SL: To me, bad guys are more interesting than good ones, so Vader is an iconic character; he’s in the mind of generations; we all love him.

CA: Along similar lines, how do you both get into the head of somebody like Darth Vader? Beyond the films, what sort of stuff are you reading or listening to or watching to inspire you for this series?

KG: Bar obsessive note-taking analysis of the movies? Some of the things mentioned earlier – Godfather and House of Cards (both the original and the Netflix remake). I’m thinking of I, Claudius. The music is hard – I’m still working on a perfect playlist for it. Walking the line between the icy visage and the lightsaber-red passion beneath the armour is tricksy. Get back to me in February, eh?

SL: What inspires me is just the three old films. That’s the real Vader to me.

CA: Salvador, what kind of tone did you want to take, when showing us a peek into this relationship between master and apprentice, and does Vader’s variously masked and twisted visage create challenges as you try to express power, anger, revenge, and mistrust?

SL:  Do what’s necessary to make him feel as he has to be. He’s an iconic and powerful guy, so even if we do really bad, we won’t disappoint his legend!

CA: How soon after the destruction of the Death Star does your series begin? Are we talking “Vader’s having to deal with the insurance adjuster,” or “Vader’s  sitting in his busted-up TIE Interceptor as it floats through space, waiting  for somebody to come pick him up”?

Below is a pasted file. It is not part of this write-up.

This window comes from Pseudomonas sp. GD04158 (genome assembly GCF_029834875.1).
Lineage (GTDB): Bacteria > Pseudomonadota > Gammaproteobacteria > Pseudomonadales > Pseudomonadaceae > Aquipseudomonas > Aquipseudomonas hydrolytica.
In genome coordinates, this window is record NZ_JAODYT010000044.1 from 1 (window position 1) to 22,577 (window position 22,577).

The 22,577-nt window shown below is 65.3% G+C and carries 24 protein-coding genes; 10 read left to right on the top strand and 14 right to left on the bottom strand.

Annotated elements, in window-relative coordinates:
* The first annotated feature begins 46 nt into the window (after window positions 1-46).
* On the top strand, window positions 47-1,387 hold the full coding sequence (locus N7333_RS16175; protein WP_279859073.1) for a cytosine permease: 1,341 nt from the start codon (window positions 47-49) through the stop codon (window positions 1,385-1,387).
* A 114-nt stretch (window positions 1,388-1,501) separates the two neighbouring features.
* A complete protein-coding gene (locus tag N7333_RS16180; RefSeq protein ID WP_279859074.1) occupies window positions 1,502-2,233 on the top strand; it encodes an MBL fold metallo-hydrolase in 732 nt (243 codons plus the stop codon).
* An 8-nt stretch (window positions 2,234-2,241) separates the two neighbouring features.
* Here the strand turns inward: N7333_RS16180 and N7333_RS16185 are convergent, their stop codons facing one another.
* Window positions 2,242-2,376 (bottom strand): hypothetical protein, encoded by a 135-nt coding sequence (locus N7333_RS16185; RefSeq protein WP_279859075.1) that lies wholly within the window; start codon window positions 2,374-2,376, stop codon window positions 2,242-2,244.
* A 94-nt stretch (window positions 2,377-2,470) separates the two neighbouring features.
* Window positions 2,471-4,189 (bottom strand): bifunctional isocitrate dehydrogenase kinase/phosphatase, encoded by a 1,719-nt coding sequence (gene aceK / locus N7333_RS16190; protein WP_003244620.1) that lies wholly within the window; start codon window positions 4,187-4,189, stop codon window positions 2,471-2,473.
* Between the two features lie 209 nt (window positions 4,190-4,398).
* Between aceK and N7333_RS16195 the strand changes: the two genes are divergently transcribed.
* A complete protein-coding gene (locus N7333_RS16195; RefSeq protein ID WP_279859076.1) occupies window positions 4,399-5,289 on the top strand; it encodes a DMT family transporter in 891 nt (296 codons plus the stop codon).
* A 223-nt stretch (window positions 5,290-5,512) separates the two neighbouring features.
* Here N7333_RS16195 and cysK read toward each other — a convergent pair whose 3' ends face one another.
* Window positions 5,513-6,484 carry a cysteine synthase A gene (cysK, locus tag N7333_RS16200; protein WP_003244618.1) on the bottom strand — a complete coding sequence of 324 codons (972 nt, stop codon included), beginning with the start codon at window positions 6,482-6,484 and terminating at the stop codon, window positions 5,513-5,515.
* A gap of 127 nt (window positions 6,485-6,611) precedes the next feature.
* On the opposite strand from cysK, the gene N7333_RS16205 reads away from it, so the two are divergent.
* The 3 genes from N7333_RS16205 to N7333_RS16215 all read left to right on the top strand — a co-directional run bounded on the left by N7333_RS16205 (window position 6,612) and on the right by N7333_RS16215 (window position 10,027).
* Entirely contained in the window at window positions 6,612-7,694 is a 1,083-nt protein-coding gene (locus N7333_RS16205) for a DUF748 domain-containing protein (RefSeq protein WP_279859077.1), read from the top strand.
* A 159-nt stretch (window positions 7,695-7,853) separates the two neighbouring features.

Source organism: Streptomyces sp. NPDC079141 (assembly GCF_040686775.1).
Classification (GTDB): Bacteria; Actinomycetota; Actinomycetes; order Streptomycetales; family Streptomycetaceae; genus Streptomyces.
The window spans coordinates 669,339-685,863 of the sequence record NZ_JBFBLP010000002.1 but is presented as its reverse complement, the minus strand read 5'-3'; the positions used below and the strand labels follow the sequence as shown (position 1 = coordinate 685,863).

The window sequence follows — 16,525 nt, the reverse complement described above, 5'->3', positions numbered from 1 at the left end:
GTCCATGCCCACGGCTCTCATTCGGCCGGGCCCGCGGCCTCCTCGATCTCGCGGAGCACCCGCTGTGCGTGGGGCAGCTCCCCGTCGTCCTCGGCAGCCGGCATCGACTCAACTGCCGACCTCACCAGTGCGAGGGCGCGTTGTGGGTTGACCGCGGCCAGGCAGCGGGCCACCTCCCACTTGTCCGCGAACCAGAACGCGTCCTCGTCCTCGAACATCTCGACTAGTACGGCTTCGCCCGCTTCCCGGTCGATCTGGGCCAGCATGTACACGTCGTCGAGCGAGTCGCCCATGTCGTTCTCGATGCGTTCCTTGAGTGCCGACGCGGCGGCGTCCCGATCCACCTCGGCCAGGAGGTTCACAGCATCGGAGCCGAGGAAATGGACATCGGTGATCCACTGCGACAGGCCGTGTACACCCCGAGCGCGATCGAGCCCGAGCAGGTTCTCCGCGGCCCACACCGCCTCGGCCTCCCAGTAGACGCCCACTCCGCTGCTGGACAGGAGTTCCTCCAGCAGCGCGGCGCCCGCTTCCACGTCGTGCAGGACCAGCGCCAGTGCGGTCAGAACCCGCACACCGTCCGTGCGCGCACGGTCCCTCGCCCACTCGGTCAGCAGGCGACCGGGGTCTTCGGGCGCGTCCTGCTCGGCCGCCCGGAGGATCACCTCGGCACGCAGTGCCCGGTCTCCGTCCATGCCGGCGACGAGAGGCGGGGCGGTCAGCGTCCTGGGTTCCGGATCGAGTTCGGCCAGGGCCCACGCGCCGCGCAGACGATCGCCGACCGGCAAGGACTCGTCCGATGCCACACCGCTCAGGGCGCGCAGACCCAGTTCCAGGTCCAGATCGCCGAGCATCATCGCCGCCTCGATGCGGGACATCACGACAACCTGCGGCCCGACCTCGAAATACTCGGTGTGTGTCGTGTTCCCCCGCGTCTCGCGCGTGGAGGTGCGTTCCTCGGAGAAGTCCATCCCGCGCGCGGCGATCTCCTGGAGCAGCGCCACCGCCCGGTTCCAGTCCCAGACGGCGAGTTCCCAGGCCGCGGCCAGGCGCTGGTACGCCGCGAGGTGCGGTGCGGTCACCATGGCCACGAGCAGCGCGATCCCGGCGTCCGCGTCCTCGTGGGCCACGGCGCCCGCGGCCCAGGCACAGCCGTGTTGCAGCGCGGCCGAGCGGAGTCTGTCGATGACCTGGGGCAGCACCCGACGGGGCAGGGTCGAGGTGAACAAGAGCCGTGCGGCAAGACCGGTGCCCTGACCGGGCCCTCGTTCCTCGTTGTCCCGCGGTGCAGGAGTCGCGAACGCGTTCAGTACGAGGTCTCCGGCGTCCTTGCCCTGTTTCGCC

KG: Shortly afterwards. The Rebels are trying to leverage their success with the Death Star in an offensive. The Empire is still reeling from the enormous loss. Basically, we pick up with the Empire deciding what they’re going to do to ensure this never happens again.

CA: Kieron, with this, your Loki-centric run on Journey Into Mystery, Lucifer in The Wicked + The Divine, and your Avatar series Über, it seems like you  have a knack for writing bad guys. What is it about evil characters that  appeals to you?

KG: Yeah, it worries me too. Even putting aside those books which are explicitly focused in on that, a lot of my superhero books spends a lot of time with the villains. In Three, there was as much with the Spartans as the helots, etc.

I look at the world and see so many people act unethically. My fiction is often an attempt to interrogate that. Why do we, as humans, make all these mistakes? Because all those monsters are just people too, and doing it for one reason for another – just awful, awful reasons. I obsess over it. Ethics are of fundamental importance to me and my self image. I also know that I’m not very good at it.

Which basically can be cut down to “write what you know.”

CA: Last question: will we finally find out what all those buttons on Vader’s chestplate do?

KG: You do get the image of Stormtroopers daring one another to actually press them, yeah?

SL: I guess those are the buttons for the galactic TV channels.

 

Star Wars: Darth Vader debuts in 2015.